Central Europe could become one of the biggest winners of the new global economy thanks to stability, sensible economic policies and security policies focusing on national interests, Foreign Minister Péter Szijjártó told a Hungary-Poland business forum, adding that relations between the two countries could be best described as being fraternal.
“We must not tolerate being chided or handled in Europe as pure beneficiaries of cooperation any longer,” he said. Hungarian and Polish people equally contribute with their work to the generation of community resources, he added. Central Europe has greatly benefitted from pursuing “policies based on common sense”, and the region has consequently become one of the most attractive targets for investment in recent years, Szijjártó said. He noted low taxes on labour, which he said the Hungarian government planned to further reduce, and efforts to guarantee people’s safety.
If the Visegrad Group’s four members were to form a state, it would be the second largest country and the third largest market in the European Union, Szijjártó said. He noted that Germany’s trade with the V4 was twice as much as with France last year. At the same time, the region still needs to overcome certain disadvantages in competitiveness, he said. A high-speed rail network must be built and road transport further improved with the help of joint efforts, he added. The integration of the Western Balkans would greatly strengthen competitiveness even further, Szijjártó said.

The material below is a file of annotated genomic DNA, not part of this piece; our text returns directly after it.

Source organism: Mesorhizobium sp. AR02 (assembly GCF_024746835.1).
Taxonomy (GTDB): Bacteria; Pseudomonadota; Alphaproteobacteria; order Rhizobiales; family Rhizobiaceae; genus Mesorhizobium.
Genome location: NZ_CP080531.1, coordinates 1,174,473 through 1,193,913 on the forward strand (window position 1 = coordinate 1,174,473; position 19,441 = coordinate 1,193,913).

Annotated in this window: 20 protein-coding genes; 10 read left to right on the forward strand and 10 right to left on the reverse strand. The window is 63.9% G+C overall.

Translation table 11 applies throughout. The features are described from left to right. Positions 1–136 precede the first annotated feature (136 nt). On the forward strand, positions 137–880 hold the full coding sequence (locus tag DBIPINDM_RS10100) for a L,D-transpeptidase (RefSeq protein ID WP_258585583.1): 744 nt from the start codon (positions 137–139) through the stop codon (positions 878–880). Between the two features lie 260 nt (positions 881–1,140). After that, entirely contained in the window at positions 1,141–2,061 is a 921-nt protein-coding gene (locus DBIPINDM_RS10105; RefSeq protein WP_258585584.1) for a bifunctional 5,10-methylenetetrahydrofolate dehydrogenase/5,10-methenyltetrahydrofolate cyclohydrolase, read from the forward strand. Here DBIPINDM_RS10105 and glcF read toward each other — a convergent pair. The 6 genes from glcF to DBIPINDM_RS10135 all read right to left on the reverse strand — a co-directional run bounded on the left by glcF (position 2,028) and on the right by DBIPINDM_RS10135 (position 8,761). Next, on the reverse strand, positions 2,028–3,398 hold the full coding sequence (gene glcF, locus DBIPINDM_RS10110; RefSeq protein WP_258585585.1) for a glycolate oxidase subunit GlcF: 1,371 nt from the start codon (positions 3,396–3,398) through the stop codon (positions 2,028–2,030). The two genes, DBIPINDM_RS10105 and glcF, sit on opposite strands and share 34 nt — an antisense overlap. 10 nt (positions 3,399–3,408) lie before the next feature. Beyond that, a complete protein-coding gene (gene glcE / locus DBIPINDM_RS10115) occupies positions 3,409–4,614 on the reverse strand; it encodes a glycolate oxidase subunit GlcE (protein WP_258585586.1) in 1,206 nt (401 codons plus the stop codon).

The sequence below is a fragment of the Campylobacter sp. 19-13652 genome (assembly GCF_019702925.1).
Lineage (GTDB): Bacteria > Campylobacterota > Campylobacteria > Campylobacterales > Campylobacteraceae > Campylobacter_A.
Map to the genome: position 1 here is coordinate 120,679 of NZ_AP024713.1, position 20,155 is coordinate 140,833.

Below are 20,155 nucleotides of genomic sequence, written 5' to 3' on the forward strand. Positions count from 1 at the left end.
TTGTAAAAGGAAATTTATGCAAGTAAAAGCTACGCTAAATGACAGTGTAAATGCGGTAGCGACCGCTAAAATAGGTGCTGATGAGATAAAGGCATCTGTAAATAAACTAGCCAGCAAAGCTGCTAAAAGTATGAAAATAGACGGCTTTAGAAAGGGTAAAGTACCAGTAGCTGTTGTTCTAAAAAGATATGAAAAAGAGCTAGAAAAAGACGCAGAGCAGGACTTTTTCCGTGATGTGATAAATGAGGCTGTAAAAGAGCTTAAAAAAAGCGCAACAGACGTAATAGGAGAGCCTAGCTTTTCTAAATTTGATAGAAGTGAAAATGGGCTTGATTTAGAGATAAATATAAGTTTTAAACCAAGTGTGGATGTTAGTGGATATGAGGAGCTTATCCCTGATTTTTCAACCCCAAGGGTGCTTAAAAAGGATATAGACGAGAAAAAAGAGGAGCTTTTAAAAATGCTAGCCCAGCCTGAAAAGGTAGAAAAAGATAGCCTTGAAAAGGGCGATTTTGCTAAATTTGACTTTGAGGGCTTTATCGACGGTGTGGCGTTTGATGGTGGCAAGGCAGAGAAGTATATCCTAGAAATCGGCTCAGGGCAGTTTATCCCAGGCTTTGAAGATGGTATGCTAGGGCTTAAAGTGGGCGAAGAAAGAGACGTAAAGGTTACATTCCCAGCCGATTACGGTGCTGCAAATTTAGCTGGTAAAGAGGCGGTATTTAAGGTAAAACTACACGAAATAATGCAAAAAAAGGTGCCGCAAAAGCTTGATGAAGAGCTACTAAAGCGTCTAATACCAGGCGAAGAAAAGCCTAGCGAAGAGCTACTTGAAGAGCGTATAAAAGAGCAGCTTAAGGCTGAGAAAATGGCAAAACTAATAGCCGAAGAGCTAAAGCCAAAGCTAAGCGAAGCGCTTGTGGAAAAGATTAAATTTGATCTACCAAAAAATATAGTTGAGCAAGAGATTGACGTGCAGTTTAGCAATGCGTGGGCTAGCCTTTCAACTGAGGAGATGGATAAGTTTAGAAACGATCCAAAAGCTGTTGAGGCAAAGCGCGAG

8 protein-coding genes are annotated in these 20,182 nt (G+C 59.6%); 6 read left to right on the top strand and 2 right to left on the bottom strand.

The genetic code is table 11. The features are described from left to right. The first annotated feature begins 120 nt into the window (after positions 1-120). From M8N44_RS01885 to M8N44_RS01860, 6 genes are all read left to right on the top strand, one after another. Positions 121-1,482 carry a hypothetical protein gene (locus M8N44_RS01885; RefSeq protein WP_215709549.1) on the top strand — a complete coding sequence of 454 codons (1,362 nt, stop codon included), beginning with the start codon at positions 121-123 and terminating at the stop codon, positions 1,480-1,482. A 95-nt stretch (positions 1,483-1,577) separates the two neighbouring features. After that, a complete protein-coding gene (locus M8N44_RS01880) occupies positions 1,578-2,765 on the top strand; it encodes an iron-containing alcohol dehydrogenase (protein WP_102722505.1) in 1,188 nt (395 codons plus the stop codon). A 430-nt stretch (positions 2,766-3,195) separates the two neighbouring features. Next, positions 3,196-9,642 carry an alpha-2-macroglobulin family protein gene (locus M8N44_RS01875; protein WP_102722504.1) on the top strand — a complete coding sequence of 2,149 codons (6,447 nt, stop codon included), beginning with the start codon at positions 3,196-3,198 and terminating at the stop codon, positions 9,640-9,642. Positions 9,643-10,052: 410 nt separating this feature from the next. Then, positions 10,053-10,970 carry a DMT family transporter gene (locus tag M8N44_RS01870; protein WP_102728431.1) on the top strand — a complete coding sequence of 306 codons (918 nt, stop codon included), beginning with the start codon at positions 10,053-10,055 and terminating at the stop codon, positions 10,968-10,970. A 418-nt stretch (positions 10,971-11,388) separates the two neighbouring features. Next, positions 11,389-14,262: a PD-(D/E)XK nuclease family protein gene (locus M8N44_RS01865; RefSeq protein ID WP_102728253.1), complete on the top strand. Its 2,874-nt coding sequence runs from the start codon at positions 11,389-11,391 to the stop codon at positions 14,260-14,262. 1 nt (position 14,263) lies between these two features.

In terms of Hungary-Poland economic ties, Szijjártó noted that Poland was Hungary’s fourth most important trading partner last year, with the value of trade exceeding 10 billion euros. This accounted for some 5% of Hungary’s total foreign trade. In the first eight months of this year, bilateral trade increased by 22% to 8 billion euros and its value is expected to be record high for the whole of 2021, he said.
There are no open issues between the governments in Budapest and Warsaw, and there is consent on the most important European issues, Szijjártó said, noting the protection of national sovereignty and the concept of a strong EU based on strong nation states.
He also discussed the topic of energy crisis, stating that central European states shared the same view in terms of recognising nuclear energy as a sustainable energy source. Vertical transport routes for gas supplies will soon be completed for the region allowing Hungary access to LNG terminals in Poland, Szijjártó added.